The Federal Trade Commission (FTC) has postponed the effective date for its Combating Auto Retail Scams (CARS) Rule due to a court challenge from car dealers.

Listen to audio highlights of the story below:

The CARS Rule targets bait-and-switch sales tactics that lure buyers to dealerships, and would ban hidden junk fees that are often buried in lengthy contracts. In its notice of proposed rulemaking, the FTC stated that it receives more than 100,000 complaints about car dealers annually.

When it announced the final rule in December, the FTC said it would save consumers nationwide more than $3.4 billion as well as an estimated 72 million hours each year shopping for vehicles “by targeted persistent and illegal bait-and-switch scams and junk fees in the car buying process.”

The National Auto Dealers Association (NADA) and the Texas Automobile Dealers Association have asked a federal appeals court to block the new rule that was set to take effect on July 30, 2024, claiming the regulations are “arbitrary, capricious, (and) abuse of discretion.”

Mike Stanton, NADA president and CEO, said he was “pleased” the FTC decided to stay the effective date, but he vowed to continue the fight to “keep this ill-conceived rule from taking effect.” In his statement, Stanton said the rule is “unnecessary, redundant, confusing, and will needlessly lengthen the car sales process for consumers.”

Dealers claim complying with the new rule would drive up their costs, an assertion the FTC rejected when it wrote the rule and ordered the pause.

“In fact, the rule does not impose substantial costs, if any, on dealers that presently comply with the law, and to the extent there are costs, those are outweighed by the benefits to consumers, to law-abiding dealers, and to fair competition—as honest dealers will not be at a competitive disadvantage relative to dishonest dealers,” the Commission’s order states.

What the CARS Rule Would Do

Buying a car is a complicated transaction, and no matter how prepared you are when you head to the showroom, the dealer always has the upper hand.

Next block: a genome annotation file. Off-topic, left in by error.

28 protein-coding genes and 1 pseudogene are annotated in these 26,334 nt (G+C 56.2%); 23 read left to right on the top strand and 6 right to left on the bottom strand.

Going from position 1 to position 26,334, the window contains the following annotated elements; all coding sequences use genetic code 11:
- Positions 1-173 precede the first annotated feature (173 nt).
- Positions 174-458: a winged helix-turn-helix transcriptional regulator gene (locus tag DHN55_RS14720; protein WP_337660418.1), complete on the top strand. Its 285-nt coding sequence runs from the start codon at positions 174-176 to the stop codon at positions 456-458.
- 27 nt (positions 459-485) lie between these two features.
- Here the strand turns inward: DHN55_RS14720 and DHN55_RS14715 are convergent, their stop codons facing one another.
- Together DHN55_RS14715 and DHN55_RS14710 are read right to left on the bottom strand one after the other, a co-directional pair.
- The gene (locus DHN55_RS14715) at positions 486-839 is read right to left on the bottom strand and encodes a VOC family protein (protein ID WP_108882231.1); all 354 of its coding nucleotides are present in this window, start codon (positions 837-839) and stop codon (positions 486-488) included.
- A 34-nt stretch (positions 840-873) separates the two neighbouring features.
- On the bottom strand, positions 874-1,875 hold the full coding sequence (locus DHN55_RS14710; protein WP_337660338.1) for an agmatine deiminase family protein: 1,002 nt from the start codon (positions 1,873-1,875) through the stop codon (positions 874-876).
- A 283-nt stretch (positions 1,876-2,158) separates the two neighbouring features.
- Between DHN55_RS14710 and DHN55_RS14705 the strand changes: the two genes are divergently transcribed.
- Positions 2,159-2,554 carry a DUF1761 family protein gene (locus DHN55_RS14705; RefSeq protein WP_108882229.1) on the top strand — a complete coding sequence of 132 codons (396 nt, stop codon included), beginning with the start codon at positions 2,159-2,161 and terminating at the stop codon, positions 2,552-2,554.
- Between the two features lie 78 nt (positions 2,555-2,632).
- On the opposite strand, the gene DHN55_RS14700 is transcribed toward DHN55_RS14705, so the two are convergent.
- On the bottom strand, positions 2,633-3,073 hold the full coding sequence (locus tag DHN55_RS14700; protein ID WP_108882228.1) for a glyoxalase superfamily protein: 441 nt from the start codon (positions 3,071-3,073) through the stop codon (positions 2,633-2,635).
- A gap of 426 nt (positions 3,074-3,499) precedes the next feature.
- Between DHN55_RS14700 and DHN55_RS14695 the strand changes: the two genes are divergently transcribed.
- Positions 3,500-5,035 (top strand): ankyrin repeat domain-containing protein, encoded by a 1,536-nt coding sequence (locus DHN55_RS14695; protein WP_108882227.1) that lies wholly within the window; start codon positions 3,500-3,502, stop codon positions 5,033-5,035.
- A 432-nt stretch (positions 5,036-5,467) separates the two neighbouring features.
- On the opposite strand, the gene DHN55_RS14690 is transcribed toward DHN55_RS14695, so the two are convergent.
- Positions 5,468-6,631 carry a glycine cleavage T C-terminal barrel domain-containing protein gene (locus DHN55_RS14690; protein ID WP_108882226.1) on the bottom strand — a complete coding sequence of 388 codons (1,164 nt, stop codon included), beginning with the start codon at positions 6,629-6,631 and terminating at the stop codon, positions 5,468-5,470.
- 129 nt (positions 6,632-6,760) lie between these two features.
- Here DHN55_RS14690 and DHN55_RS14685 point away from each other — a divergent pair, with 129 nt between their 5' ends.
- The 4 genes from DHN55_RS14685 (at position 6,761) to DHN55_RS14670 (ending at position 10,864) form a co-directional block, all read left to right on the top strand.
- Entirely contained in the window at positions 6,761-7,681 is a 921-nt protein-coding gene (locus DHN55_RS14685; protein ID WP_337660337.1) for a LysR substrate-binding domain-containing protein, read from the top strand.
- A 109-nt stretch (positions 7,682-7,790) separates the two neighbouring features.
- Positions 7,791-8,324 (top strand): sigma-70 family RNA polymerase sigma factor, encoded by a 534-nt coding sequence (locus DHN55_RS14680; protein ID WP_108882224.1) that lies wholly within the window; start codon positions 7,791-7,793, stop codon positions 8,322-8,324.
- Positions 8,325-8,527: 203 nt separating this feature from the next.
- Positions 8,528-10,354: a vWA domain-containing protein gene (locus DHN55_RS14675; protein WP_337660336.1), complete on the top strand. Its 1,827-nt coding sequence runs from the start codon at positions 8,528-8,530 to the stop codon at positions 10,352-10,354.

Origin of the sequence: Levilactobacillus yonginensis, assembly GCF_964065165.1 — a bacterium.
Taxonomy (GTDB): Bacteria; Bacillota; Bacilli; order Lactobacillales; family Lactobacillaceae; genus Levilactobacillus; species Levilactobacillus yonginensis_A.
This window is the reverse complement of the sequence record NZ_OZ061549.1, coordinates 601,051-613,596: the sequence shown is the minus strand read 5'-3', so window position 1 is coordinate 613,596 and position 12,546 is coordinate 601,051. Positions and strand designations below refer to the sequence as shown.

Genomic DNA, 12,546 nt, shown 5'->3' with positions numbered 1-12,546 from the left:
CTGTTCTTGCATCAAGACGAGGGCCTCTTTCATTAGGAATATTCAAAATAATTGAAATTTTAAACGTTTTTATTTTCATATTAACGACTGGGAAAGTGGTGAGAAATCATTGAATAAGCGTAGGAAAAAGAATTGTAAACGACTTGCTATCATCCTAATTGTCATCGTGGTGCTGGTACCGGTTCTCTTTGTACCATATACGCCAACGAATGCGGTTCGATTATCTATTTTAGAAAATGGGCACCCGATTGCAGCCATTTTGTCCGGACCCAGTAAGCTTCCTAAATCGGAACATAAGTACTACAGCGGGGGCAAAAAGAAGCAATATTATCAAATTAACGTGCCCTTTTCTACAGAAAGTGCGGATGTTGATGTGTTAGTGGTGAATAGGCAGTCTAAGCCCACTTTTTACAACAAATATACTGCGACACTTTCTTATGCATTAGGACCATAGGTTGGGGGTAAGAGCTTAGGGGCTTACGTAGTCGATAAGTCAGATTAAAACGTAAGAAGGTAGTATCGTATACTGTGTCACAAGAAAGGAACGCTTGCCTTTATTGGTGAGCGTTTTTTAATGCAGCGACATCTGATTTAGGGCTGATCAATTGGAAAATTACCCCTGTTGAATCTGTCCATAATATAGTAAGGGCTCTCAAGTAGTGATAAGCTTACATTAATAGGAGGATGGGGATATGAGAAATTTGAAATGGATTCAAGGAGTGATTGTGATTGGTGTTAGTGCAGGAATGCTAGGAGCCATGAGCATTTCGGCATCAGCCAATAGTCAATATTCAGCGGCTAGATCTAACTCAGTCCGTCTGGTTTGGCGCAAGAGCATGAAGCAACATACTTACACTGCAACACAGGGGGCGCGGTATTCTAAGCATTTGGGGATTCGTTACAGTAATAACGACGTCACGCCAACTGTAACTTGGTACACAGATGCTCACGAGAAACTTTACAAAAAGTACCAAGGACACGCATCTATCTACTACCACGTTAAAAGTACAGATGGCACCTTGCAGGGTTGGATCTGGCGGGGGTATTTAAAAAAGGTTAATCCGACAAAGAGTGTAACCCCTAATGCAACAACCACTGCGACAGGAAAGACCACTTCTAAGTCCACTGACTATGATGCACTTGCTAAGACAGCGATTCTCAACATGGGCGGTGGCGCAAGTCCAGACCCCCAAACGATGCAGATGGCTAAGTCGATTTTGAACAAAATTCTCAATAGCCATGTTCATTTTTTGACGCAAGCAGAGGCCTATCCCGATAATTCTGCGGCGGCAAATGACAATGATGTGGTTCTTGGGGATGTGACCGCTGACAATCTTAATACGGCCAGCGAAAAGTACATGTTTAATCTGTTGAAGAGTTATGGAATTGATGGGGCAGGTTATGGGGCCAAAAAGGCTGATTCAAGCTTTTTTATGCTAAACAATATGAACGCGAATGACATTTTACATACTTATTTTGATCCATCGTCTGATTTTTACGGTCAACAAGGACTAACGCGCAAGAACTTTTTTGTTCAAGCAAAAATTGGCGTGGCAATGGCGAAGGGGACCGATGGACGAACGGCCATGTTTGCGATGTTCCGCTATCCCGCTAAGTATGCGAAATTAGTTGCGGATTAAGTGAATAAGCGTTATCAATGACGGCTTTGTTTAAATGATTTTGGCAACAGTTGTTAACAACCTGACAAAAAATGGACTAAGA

The process is even more unfair when a shady dealer lies about its prices to get you into its showroom. It might quote a price for a specific vehicle, but when you get to the dealership, the car is gone, and the sales staff is no longer willing to honor its commitment. Instead, it offers another vehicle—which just happens to cost more.

“Bait and switch has been a long-standing problem with car sales,” said Chuck Bell, director of advocacy programs at Consumer Reports.

The CARS Rule would require that price quotes provided by phone, email, on the dealer’s website, or in person are the total price (minus tax and licensing fees). Such transparency would save consumers “an enormous amount of time, and allow them to engage in head-to-head comparison shopping,” Bell told Checkbook.

Dan Dwyer, a staff attorney at the FTC’s division on Financial Practices who worked on the CARS Rule, said it was designed to protect consumers and honest car dealers.

“We’re not trying to get in the way of the dealers’ business,” Dwyer told Checkbook. “It doesn’t require any new paperwork, and as such, it should be business as usual for honest dealers. And in fact, it will help them compete by leveling the playing field and providing clear rules of the road. Honest dealers can’t compete fairly when unscrupulous dealers lure customers away with bogus prices.”

Here’s what would be required if the CARS Rule takes effect:

Offering Price, Total Payment, and Optional Add-Ons: Dealers must provide their offering prices—the actual prices any consumer would pay for vehicles; tell consumers that optional add-ons (such as extended warranties) are not required; and give information about total payments when discussing financing options.

Ban Bogus Add-Ons: The rule prohibits dealers from charging for any add-ons that do not provide benefits to buyers. The Commission cites these real-life examples of worthless add-ons: Warranty programs that duplicate manufacturers’ warranties, service contracts for oil changes on electric vehicles that don’t use oil, nitrogen-filled tires that contain no more nitrogen than normal air, and software/audio subscription services on vehicles that cannot support those subscriptions.

Require Consumers’ Consent: The rule requires dealers to get consumers’ express, informed consent for any charges that are part of vehicle purchases.

“The rule focuses on conduct that’s already illegal,” Dwyer said. “It’s already unlawful to charge consumers for items without their consent. It’s also illegal to charge consumers for items based on deception, by lying to them about the benefits. So, the rule actually helps draw clear lines about what is needed in the car-buying context and what dealers need to do to comply with existing law.”

Checkbook has a step-by-step guide on how to avoid dealers’ traps to get the best price on a new car.


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Contributing editor Herb Weisbaum (“The ConsumerMan”) is an Emmy award-winning broadcaster and one of America's top consumer experts. He has been protecting consumers for more than 40 years, having covered the consumer beat for CBS News, The Today Show, and You can also find him on Facebook, Twitter, and at